of Eriophorum angustifolium , Carex rostrata , Sphagnum lindbergii , and Drepano–
cladus exannulatus
, intermixed with Oxycoccus microcarpus if it is not absent
from the region in question.
The Icelandic shrub marshes belong exclusively to the Oxycocco-Empetrion
hermaphroditi and are dominated or characterized by Empetrum hermaphroditum ,
Betula nana , Sphagnum fuscu s m , S. russowii , Polytrichum, Dicranium , Cladonia ,
and Cetraria species. The most common associations seem to be: (1) the
Sphag Sphag no-Empetretum hermaphroditum with Empetrum hermaphroditum , Betula nana ,
Vaccinium uliginosum , Sphagnum fuscu s m , Mylia anomala , and Polytrichum sp.,
sometimes mixed with a few Carices, Eriphorum angustifolium , and Oxycoccus
microcarpus ; and (2) the Cladinoso-Empetretum hermaphroditum which is drier;
with Sphagna almost absent. The characterizing species are Empetrum , Betula
nana , Vaccinium uliginosum , and various species of Cladonia ; lichens are fre–
quently dominant, especially in regions with much wind erosion.
Dry Soils
The vegetation of the dry soils is classified into two main groups accord–
ing to the completeness of the plant cover. In the first group are the grass–
lands, the heaths, and the cultivated areas; in the second group are the wind-
eroded gravelly flats and sands and the clayey soils (Iceland ic flga flag .
Grasslands . The vegetation of the grasslands seems to belong to the
Nardeto-Agrostion tenuis association with frequent tussocks due to frost action,
etc. The most common communities are: (1) Festucetum rubrae subalpinum with
Festuca rubra , Poa pratensis subsp. alpigena , Agrostis tenuis , Potentilla

EA-PS. Löve: Flora and Vegetation of Iceland

crantzii , Alchemilla sp., Ranunculus acris , Taraxacum spp. and many other
vascular plants, as well as mosses belonging to the general Torula , Brachy–
, etc. This is also the vegetation of most of the cultivated grass–
lands without foreign grass species. (2) Agrostetum tenuis subalpinum is
also met with both in the grasslands and in the cultivated areas. Its dom–
inating species are Agrostis tenuis , Deschampsia caespitosa and D. alpina ,
Phleum commutatum , Bistorta vivipara , Ranunculus acris , Trifolium repens ,
Leontodon autumnalis , Taraxacum spp. , Alchemilla sp., etc. (3) Agrosteto–
Nardetum strictae is observed in some few places. It is characterized by
a high frequency of Nardus stricta , Agrostis tenuis , Festuca ovina and/or
F. vivipara , Anthoxanthum odoratum , Bistorta vivipara , etc.
Heath Formations . The Icelandic heath formations are by no means
thoroughly investigated as yet. They seem, however, to be classifiable
in the Rhacomitrion, Loiseleurieto-Arctostaphylion, Phyllodoco-Myrtillion,
and Juncion trifidi. The representatives of the Rhacomitrion are f differ–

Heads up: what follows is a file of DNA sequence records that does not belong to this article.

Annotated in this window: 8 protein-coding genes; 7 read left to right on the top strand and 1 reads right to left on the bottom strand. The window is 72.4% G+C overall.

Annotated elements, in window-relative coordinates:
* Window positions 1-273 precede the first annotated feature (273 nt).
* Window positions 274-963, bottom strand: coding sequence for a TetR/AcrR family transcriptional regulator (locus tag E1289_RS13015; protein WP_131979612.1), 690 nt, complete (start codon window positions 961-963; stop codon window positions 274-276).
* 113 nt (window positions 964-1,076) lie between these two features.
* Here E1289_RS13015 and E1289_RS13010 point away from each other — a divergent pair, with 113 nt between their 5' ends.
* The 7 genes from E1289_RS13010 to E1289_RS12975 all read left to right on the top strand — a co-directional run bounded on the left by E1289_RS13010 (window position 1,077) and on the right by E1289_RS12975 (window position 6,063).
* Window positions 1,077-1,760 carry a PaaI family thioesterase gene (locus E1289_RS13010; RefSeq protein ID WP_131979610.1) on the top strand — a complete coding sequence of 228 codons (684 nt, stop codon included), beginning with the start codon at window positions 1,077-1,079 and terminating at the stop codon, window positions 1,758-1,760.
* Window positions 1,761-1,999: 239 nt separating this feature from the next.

ent types of the Rhacomitrietum, dominated by Rhacomitrium hypnoides and
other mosses. These communities occupy all the recent lava fields, as well
as stony flats in some areas of the lowland and highland, and they cover
wider areas than any other Icelandic plant federation. In relatively young
lava fields they are mixed only with a few species of lichens on the bare
stones, but later on Cladonia and Cetraria species are found in the moss cover.
They are followed by some few individuals of Carex bigelowii , Lycopodium
selago , Equisetum pratense , Festuca sp., Salix cordifolia var. callicarpaea ,
S. herbacea , Bistorta vivipara , Armeria maritima , Silene acaulis , Cassiope
hypnoides , Calluna vulgaris , Empetrum hermaphroditum , as step by step the
Rhacomitrion is altered into different associations with Vaccinium uligino–
, Salices, and different grasses, together with various mosses and lichens.

EA-PS. Löve: Flora and Vegetation of Iceland

In the end the vegetation of the lava fields will become typically heathy.
The most common communities of the Loiseleurieto-Arctostaphylion seem
to be: ( 1 ) the Loiseleurieto-Vaccinietum uliginosi, with Loiseleuria , Vac–
cinium uliginosum
, Empetrum hermaphroditum , several grasses, and a great
many mosses and lichens. ( 2 ) The Arctostaphyletum uva-ursi, with Arcto
, Betula nana, Calluna vulgaris , Vaccinium uliginosum , Festuca vivi–
para, Anthoxanthum odoratum
, Cladonia sp., etc. (3) Vaccinietum uliginosi ,
which forms some different types of heaths, mixed with Juncus trifidus ,
Festuca vivipara , etc., and a great many mosses and lichens. ( 4 ) Empetro–
Betuletum nanae also forms heaths with Festuca vivipara and a great number
of mosses and lichens, of then with open soil between the tussocks due to
wind erosion. In some regions Empetrum hermaphroditum is almost absent from
some of these communities, but this tends to be compensated by Cladonia and
Cetraria . Rather wide areas are covered by associations with Salix cordifolia
var. C callicarpea , Festuca vivipara , or F. ovina , lichens, etc. These associa–
tions belong, perhaps, to a group which might be classified as ( 5 ) Lichenose–
Salicetum cordifoliae. Some heaths should be grouped in ( 6 ) the Empetro–